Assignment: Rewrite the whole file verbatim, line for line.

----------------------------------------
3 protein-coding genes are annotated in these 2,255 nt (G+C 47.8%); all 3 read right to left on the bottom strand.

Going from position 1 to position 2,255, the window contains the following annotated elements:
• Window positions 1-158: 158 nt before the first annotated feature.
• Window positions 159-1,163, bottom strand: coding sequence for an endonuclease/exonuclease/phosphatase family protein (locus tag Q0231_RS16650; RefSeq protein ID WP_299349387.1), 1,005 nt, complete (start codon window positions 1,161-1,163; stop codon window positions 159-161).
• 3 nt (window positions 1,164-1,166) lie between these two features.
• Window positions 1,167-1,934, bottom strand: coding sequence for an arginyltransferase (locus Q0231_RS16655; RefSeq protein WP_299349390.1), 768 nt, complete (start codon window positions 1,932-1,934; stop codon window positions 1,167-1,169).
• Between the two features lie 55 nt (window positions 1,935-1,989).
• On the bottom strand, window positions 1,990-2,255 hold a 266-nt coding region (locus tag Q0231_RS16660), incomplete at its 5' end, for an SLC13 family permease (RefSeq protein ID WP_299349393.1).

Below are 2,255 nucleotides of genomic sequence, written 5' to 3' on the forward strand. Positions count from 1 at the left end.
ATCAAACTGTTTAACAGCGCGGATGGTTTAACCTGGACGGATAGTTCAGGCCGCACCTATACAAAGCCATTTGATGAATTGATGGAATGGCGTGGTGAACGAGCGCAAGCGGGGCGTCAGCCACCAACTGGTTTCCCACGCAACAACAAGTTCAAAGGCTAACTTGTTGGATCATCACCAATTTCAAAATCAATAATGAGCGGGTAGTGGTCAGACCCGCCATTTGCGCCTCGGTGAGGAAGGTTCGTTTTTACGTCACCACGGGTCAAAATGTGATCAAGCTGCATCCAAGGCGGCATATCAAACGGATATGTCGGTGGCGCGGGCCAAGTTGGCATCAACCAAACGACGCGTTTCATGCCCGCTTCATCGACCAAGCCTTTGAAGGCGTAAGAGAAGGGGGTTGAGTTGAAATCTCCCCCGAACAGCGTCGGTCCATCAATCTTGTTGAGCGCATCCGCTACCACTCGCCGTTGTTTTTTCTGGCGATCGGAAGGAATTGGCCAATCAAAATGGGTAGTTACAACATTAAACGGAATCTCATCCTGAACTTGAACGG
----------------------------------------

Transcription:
3 protein-coding genes are annotated in these 2,255 nt (G+C 47.8%); all 3 read right to left on the bottom strand.

Going from position 1 to position 2,255, the window contains the following annotated elements:
• Window positions 1-158: 158 nt before the first annotated feature.
• Window positions 159-1,163, bottom strand: coding sequence for an endonuclease/exonuclease/phosphatase family protein (locus tag Q0231_RS16650; RefSeq protein ID WP_299349387.1), 1,005 nt, complete (start codon window positions 1,161-1,163; stop codon window positions 159-161).
• 3 nt (window positions 1,164-1,166) lie between these two features.
• Window positions 1,167-1,934, bottom strand: coding sequence for an arginyltransferase (locus Q0231_RS16655; RefSeq protein WP_299349390.1), 768 nt, complete (start codon window positions 1,932-1,934; stop codon window positions 1,167-1,169).
• Between the two features lie 55 nt (window positions 1,935-1,989).
• On the bottom strand, window positions 1,990-2,255 hold a 266-nt coding region (locus tag Q0231_RS16660), incomplete at its 5' end, for an SLC13 family permease (RefSeq protein ID WP_299349393.1).

Below are 2,255 nucleotides of genomic sequence, written 5' to 3' on the forward strand. Positions count from 1 at the left end.
ATCAAACTGTTTAACAGCGCGGATGGTTTAACCTGGACGGATAGTTCAGGCCGCACCTATACAAAGCCATTTGATGAATTGATGGAATGGCGTGGTGAACGAGCGCAAGCGGGGCGTCAGCCACCAACTGGTTTCCCACGCAACAACAAGTTCAAAGGCTAACTTGTTGGATCATCACCAATTTCAAAATCAATAATGAGCGGGTAGTGGTCAGACCCGCCATTTGCGCCTCGGTGAGGAAGGTTCGTTTTTACGTCACCACGGGTCAAAATGTGATCAAGCTGCATCCAAGGCGGCATATCAAACGGATATGTCGGTGGCGCGGGCCAAGTTGGCATCAACCAAACGACGCGTTTCATGCCCGCTTCATCGACCAAGCCTTTGAAGGCGTAAGAGAAGGGGGTTGAGTTGAAATCTCCCCCGAACAGCGTCGGTCCATCAATCTTGTTGAGCGCATCCGCTACCACTCGCCGTTGTTTTTTCTGGCGATCGGAAGGAATTGGCCAATCAAAATGGGTAGTTACAACATTAAACGGAATCTCATCCTGAACTTGAACGG